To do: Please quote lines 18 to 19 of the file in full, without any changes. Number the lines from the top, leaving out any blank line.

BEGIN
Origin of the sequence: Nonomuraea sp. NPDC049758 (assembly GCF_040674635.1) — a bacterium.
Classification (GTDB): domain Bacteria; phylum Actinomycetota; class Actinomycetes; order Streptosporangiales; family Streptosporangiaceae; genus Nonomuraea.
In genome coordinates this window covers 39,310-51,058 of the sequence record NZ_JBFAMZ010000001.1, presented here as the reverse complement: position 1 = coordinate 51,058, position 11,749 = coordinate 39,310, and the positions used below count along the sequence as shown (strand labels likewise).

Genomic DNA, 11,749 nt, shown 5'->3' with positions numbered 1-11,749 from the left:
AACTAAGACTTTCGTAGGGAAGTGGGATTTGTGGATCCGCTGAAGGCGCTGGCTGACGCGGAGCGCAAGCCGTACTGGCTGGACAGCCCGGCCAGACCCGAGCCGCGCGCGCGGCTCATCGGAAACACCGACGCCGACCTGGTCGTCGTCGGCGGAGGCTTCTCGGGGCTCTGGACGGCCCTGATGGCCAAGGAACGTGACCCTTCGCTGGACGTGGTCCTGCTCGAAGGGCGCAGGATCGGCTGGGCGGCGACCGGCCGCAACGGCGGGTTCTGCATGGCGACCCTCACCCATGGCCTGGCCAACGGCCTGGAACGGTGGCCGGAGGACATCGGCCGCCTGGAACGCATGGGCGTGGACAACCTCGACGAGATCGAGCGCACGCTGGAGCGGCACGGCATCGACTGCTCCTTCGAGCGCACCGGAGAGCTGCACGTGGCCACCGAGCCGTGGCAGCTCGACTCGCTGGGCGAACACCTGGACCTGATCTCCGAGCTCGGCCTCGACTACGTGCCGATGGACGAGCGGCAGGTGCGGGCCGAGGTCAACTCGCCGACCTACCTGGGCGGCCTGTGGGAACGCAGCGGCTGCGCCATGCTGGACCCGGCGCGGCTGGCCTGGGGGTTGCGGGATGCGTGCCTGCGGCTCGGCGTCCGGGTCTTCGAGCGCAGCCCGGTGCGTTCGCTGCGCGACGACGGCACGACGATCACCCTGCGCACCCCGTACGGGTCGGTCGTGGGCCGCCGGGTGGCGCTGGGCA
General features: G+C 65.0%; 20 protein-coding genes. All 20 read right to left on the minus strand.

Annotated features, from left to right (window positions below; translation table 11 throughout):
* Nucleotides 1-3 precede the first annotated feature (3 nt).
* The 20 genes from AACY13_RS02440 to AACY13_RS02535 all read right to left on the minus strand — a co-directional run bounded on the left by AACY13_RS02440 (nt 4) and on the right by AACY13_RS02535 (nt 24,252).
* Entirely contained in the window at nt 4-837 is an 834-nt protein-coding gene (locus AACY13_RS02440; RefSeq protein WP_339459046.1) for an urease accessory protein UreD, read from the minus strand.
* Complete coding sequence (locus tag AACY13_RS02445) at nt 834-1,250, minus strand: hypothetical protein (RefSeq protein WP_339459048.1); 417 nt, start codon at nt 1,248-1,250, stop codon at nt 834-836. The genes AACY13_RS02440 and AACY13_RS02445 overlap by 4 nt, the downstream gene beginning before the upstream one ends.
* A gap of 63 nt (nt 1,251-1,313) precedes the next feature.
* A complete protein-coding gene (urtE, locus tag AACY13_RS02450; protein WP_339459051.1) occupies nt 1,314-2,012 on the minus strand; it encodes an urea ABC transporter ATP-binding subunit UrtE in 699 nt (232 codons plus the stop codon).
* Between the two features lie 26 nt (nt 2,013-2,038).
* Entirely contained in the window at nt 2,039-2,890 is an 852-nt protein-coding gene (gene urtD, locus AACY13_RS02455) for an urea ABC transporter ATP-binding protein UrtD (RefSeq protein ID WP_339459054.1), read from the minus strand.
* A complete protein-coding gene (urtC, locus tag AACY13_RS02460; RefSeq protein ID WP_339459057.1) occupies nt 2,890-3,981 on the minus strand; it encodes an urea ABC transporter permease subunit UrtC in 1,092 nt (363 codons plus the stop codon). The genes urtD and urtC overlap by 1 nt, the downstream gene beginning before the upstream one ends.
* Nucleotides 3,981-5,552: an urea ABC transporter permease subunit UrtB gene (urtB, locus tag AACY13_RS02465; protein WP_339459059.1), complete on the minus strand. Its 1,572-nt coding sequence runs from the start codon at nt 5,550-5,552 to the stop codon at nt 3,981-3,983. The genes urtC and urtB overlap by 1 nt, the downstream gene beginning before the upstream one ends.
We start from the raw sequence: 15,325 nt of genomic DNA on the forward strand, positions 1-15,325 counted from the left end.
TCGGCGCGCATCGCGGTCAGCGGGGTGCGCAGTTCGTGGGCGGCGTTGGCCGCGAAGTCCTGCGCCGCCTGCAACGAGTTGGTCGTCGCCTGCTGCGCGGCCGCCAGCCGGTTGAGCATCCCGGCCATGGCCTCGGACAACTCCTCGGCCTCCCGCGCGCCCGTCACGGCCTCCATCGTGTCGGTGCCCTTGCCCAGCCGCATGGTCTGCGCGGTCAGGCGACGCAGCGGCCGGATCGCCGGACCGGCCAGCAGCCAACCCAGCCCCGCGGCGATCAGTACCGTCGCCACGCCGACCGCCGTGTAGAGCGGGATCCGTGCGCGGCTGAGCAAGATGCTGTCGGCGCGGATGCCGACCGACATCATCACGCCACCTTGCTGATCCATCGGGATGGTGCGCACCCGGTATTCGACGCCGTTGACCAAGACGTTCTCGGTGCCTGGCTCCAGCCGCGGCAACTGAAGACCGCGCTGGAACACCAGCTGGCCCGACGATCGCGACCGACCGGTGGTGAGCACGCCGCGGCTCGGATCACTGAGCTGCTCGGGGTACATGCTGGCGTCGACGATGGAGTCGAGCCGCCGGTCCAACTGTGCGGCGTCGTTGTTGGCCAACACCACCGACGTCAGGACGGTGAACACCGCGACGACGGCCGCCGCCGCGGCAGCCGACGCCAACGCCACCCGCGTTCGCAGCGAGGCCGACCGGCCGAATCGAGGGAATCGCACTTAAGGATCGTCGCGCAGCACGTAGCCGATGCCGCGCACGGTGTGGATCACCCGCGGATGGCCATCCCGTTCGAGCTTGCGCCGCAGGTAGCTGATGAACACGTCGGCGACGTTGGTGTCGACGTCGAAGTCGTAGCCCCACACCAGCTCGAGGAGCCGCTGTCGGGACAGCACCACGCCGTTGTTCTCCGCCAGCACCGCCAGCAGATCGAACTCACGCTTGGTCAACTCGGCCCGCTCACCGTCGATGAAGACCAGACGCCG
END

We start from the raw sequence: 15,325 nt of genomic DNA on the forward strand, positions 1-15,325 counted from the left end.
TCGGCGCGCATCGCGGTCAGCGGGGTGCGCAGTTCGTGGGCGGCGTTGGCCGCGAAGTCCTGCGCCGCCTGCAACGAGTTGGTCGTCGCCTGCTGCGCGGCCGCCAGCCGGTTGAGCATCCCGGCCATGGCCTCGGACAACTCCTCGGCCTCCCGCGCGCCCGTCACGGCCTCCATCGTGTCGGTGCCCTTGCCCAGCCGCATGGTCTGCGCGGTCAGGCGACGCAGCGGCCGGATCGCCGGACCGGCCAGCAGCCAACCCAGCCCCGCGGCGATCAGTACCGTCGCCACGCCGACCGCCGTGTAGAGCGGGATCCGTGCGCGGCTGAGCAAGATGCTGTCGGCGCGGATGCCGACCGACATCATCACGCCACCTTGCTGATCCATCGGGATGGTGCGCACCCGGTATTCGACGCCGTTGACCAAGACGTTCTCGGTGCCTGGCTCCAGCCGCGGCAACTGAAGACCGCGCTGGAACACCAGCTGGCCCGACGATCGCGACCGACCGGTGGTGAGCACGCCGCGGCTCGGATCACTGAGCTGCTCGGGGTACATGCTGGCGTCGACGATGGAGTCGAGCCGCCGGTCCAACTGTGCGGCGTCGTTGTTGGCCAACACCACCGACGTCAGGACGGTGAACACCGCGACGACGGCCGCCGCCGCGGCAGCCGACGCCAACGCCACCCGCGTTCGCAGCGAGGCCGACCGGCCGAATCGAGGGAATCGCACTTAAGGATCGTCGCGCAGCACGTAGCCGATGCCGCGCACGGTGTGGATCACCCGCGGATGGCCATCCCGTTCGAGCTTGCGCCGCAGGTAGCTGATGAACACGTCGGCGACGTTGGTGTCGACGTCGAAGTCGTAGCCCCACACCAGCTCGAGGAGCCGCTGTCGGGACAGCACCACGCCGTTGTTCTCCGCCAGCACCGCCAGCAGATCGAACTCACGCTTGGTCAACTCGGCCCGCTCACCGTCGATGAAGACCAGACGCCG